Monday , April 22 2024
Each essay explores what it means to be alive, and feel. In the aggregate, the essays provide over 400 pages of the best reading today. Throughout, we are reminded that both beauty and loss can help us remain whole.

Book Review: ‘Love and Other Ways of Dying’ by Michael Paterniti

Michael PaternitiMichael Paterniti is one of the most original and empathetic storytellers working today. His writing has been described as “humane, devastating, and beautiful” by Elizabeth Gilbert, “spellbinding” by Anthony Doerr, and “expansive and joyful” by George Saunders. In the seventeen wide-ranging essays collected for the first time in Love and Other Ways of Dying, he brings his full literary powers to bear, pondering happiness and grief, memory, and the redemptive power of human connection.

Paterniti has spent the past two decades grappling with some of our most powerful subjects and incomprehensible events, taking an unflinching point of view that seeks to edify as it resists easy answers. At every turn, his work attempts to make sense of both love and loss, and leaves us with a profound sense of what it means to be human. As he writes in the Introduction to this book, “The more we examine the grooves and scars of this life, the more free and complete we become.”

In Love and Other Ways of Dying, we are rewarded with seventeen essays written over two decades. Each explores what it means to be alive and feel. In the aggregate, the essays provide over 400 pages of the best reading today. Throughout, we are reminded that both beauty and loss can help us remain whole.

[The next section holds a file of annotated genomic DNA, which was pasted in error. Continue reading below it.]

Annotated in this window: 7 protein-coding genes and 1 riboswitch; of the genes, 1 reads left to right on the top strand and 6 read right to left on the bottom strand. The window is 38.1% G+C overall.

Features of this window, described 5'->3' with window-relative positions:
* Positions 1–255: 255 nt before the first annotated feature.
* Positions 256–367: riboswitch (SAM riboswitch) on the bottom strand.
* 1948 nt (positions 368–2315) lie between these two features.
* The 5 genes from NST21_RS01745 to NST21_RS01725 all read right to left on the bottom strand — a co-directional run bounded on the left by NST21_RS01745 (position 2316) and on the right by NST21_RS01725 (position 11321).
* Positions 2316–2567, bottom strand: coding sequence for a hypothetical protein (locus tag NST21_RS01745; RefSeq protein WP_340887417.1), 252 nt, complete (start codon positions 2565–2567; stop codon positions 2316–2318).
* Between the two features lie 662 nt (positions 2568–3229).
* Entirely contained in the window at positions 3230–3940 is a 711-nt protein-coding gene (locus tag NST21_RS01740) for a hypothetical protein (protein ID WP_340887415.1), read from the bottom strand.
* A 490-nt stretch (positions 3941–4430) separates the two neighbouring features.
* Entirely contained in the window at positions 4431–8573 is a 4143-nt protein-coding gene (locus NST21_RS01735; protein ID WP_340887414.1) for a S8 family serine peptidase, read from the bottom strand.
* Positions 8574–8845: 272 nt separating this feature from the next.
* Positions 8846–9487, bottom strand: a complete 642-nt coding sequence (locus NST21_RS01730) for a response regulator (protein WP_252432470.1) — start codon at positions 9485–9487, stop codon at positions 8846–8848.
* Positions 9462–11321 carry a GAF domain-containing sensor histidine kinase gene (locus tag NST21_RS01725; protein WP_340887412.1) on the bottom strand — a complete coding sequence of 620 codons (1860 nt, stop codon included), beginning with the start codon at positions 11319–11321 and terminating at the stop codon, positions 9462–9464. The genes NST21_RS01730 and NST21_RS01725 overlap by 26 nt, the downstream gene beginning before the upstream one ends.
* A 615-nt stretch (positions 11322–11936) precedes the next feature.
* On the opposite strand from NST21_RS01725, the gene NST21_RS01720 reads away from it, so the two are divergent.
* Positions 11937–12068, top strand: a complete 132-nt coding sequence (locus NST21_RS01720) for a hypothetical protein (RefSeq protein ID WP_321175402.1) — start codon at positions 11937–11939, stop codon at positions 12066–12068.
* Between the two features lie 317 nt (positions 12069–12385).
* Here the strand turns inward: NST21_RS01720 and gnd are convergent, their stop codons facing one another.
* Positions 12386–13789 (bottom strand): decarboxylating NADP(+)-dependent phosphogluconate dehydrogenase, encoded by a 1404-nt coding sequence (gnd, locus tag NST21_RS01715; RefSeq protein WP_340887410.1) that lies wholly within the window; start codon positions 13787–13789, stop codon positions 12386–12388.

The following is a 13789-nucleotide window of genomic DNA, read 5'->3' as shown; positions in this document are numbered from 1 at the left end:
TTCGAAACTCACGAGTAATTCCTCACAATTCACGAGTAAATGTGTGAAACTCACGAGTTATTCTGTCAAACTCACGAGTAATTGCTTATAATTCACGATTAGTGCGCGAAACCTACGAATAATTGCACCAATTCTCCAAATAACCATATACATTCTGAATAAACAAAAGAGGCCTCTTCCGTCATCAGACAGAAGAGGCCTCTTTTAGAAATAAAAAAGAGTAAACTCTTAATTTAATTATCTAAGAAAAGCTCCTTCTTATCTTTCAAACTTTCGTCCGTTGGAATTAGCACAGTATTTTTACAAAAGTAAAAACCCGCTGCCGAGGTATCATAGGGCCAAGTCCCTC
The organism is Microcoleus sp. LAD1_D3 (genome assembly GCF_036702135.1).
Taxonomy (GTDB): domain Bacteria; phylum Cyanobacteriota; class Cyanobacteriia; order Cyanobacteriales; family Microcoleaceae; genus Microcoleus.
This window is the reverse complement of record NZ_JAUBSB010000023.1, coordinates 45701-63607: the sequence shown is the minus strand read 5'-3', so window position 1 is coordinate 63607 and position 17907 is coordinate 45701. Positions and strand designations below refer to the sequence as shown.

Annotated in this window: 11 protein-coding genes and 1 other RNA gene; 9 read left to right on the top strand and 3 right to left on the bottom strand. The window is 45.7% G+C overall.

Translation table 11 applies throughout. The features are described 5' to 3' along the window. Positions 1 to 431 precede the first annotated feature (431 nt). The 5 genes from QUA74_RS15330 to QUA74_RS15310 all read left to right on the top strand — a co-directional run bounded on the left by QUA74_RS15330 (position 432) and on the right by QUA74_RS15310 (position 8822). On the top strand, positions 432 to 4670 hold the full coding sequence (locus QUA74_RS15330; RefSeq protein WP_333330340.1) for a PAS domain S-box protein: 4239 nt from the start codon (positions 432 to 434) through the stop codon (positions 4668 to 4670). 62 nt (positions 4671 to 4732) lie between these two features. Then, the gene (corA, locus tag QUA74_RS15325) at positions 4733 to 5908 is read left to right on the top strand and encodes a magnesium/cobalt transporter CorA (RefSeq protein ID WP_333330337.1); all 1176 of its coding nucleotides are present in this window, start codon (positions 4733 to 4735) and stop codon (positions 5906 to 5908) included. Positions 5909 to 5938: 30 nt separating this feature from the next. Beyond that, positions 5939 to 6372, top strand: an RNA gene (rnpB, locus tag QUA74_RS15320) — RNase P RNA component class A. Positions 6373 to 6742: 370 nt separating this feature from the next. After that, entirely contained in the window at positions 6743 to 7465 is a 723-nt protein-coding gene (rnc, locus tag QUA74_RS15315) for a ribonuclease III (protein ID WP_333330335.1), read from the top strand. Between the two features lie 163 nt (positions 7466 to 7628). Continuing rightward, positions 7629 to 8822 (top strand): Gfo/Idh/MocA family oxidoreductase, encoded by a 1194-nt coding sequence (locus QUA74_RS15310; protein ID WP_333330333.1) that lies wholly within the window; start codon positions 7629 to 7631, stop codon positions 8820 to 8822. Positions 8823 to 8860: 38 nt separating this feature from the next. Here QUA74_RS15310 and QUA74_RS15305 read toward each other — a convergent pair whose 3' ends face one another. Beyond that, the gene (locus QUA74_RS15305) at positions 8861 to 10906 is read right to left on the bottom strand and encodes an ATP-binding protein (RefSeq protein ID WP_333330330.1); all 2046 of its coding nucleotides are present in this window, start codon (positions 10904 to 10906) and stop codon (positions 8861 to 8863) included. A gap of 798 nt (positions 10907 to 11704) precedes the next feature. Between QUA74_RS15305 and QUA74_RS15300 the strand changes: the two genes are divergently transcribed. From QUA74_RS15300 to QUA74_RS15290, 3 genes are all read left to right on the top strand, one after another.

Beginning with fond memories of childhood pleasure amid toys and a vast imagination, Paterniti considers the realization that there must be a day when we “play” for the last time, with no goodbye to what we leave behind in that youthful phase of life.

Powerful writing gives us a riveting portrayal of an international flight crash, and an essay on food worthy of Paterniti crossing six time zones for such a meal. The simplicity of the story belies the food served by a famous chef.

Every essay in Paterniti’s collection draws the reader in, with the human scale he puts on the face of a story, such as “The Giant,” where he  shows us how he gets inside a story and takes us along as he figures out the meaning of the experience. When Paterniti learns of a young giant in Ukraine, he considers the difficulties the giant must have. Soon, he finds himself heading to the airport for a flight to meet the man in Ukraine, and upon arrival at the giant’s home we are right there: “He was smiling as he undid the gate, teeth like mah-jongg tiles. He was tall. The top of my head reached only to his elbows. And he was wide. On his own, he was a walking family of four. My hand instinctively shot out, and he hesitated then took it. Hand in hand, mine vanished in his like a small goldfish.”

Many might remember reading about the author’s best-selling Driving Mr. Albert, traveling with Einstein’s brain in his car trunk, while he drives cross-country along with the doctor who performed Einstein’s autopsy. Most recently, Paterniti took storytelling to new heights with The Telling Room: A Tale of Love, Betrayal, Revenge, and the World’s Greatest Piece of Cheese.

One of the most dramatic and riveting essays is Paterniti’s writing about a tragic personal experience. He paints a heartfelt picture of what happened when a teenage friend died in an auto accident. The complete picture he paints brings us closer to the victims, families and friends who puzzle through the tragedy in their town, and the author mourns the loss of his best friend.

Paterniti is an exquisite writer, able to add meaning to our lives, as well as to his own, as we share in his memories, perhaps learning to see and interpret our own lives with greater awareness.

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